For cleaning purpose, 156 (97.5%) girls used bath soap and water. Regarding restrictions practiced, 136 (85%) girls practiced different restrictions during menstruation. Menstrual hygiene, a risk factor for reproductive tract infection, is a vital aspect of health education for adolescent girls. Educational television programmers, trained school nurses / health personnel, motivated school teachers and knowledgeable parents can transmit the vital message of correct menstrual hygiene to the adolescent girl. Kumar & Srivastava (2011) in their study in Ranchi among 117 adolescent girls (aged 11-20 years) and 41 mothers from various communities and classes in residential colonies and urban slums concluded that cultural and social practices regarding menstrual depend on girls education, attitude, family, environment, culture and belief.

  

Omidvar & Begum (2010) in a cross-sectional study  in South India on 350 students (academic year 2009-2010) covered unmarried students in the age group of 15-22 years. The authors concluded that healthy practices are important for health and well-being of individuals.

Manjula, et al (2011) conducted a cross-sectional study in pre-university colleges present in Davangerecity, Karnataka on 362 students. Results showed that 68 percent of them attained menarche by 12 years of age and 97 percent of them with normal menstrual flow. About 97 percent of them complained of dysmenorrhea and 80 percent had taken treatment. About 60 percent of them used sanitary napkins during menstruation and knew the correct methods of disposal. Considering the needs and interest to use sanitary pads, it should be made available to all segments of society by social marketing.

Thakre & Sushama (2012) conducted a cross-sectional study in Saoner, Distt. Nagpur (MS) on 387 Jawahar Kanya school-going girls about menstrual hygiene practice girls from 8th and 9th standard. A pre-designed, pre-tested and structured questionnaire was used in the study for data collection. Significantly more (60.6%) urban girls were using sanitary pads as compared to rural (30.8%) girls (p=0.001). Cleaning of external genitalia was unsatisfactory in higher number of rural girls (79.4%) than urban girls (58.1%). Majority of the girls (77.8%) had one or the other problem related to menstrual cycle. Dysmenorrhoea in 61 percent, PMS in 55.8 percent and other 55.3 percent.

Three (1%) girls had menstrual period for less than two days where as the bleeding of 27 (7%) subjects lasted for more than six days. Abnormal bleeding was reported by 35 (9%), 15 percent had irregular cycles and a few had missed their cycles.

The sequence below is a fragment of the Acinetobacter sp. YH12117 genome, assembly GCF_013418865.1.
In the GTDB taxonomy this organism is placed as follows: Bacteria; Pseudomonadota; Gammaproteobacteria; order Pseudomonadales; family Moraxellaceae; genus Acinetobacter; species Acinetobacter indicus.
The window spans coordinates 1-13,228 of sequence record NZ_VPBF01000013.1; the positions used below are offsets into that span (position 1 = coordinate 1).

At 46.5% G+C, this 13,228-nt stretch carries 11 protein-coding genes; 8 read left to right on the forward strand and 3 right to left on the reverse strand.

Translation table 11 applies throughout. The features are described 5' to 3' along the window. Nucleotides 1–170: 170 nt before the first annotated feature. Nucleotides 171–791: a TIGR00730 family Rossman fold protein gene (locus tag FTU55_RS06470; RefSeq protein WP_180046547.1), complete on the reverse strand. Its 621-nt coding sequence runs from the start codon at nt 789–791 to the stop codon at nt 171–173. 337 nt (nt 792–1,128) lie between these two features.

Deo & Ghattargi (2005) in a cross-sectional study at Swami Ramadan Teerth Rural Medical College Ambajogi on 94 girls from urban school and 74 from rural school selected randomly found that 40 (42.5%) urban and 41 (55.4%) rural girls were aware about menstruation prior to attainment of menarche. In urban girls mothers was the main source of information about menstruation (27.5%), while it was the teacher in the rural counterparts (27.01%). Other sources were friend, relatives and books.

In a study in ZP High School, Ambelohale from rural area and Sharda Mandir Girls High Aurangabadon189 rural and 132 urban girls of 8 to 10 standard Salve et al (2012) found that regularity of menstruation was better in rural girls i.e. 87 (94%) compared to urban girls i.e. 53 (56%). Percentage of using market available sanitary napkins was more in urban girls 56 (60%) compared to rural girls 6 (06%) whereas homemade sanitary napkins were used by 87 (94%) rural girls and 38 (40%) urban girls and this difference was statistically significant amongst rural girls; female teacher was the main source of knowledge 89 (47%) while it was mother in urban area 48 (36%). Knowledge about reproductive system, age was better amongst urban girls while sanitary facilities like attached toilets, full wall bathroom, sufficient water etc. were less in rural areas, differences being statistically significant.

  Nurses Zone

Nurses Zone

Nurses Zone

Abdel-Hady E et al (2005) in a study at Mansoura, Egypt on menstrual hygiene among 664 adolescent

schoolgirls of aged 14-18 years revealed that significant predictors of use of sanitary pads were availability of mass media at home, high and middle social class and urban residence. Use of sanitary pads may be increasing, but not among girls from rural and poor families and other aspects of personal hygiene were generally found to be poor. Instruction in menstrual hygiene should be linked to an expanded programme of health education in schools.

Objective

The objectives of the study were to (a) assess the menstrual hygiene practices among adolescent girls (b) compare the menstrual hygiene practices (c) find out association between menstrual hygiene practices and selected demographic variables among adolescent girls of urban and rural schools of Ludhiana; (d) prepare information, education and communication regarding menstrual hygiene practices.

Material and Method

In this cross-sectional, community based study among adolescent girls in rural and urban field practice area of Dayanand Medical College and Hospital, Ludhiana (Punjab) two conveniently selected schools were: urban- Government senior secondary school, Haibowal Khurd, and rural - Government High School, Pohir, of district Ludhiana (Punjab).

The schools were selected on the basis of availability of adolescent girls, permission to conduct the study and convenience in terms of distance. The population for the study was 100 adolescent girls (13-18 years) selected randomly from selected schools of District Ludhiana, 10 adolescent girls from each classes (6, 7, 8, 9 & 10) in both rural and urban schools.

The group included only those girls who were present at the time of data collection and who were willing to participate in the study. Total two measures were used to collect data from the subjects.

A comparative design was used to assess the menstrual hygiene practices among adolescent girls of urban and rural schools of Ludhiana. Convenient sampling technique was used to draw the sample from target population based on inclusion and exclusion criteria.

Inclusion criteria: Adolescent girls of age group 13-18 years who were willing to participate in the study and who were available during data collection.

Exclusion criteria: Girls who were not willing to participate in the study and who were not available during data collection

Description of the tool: The tool and method for data collection consisted of the following parts.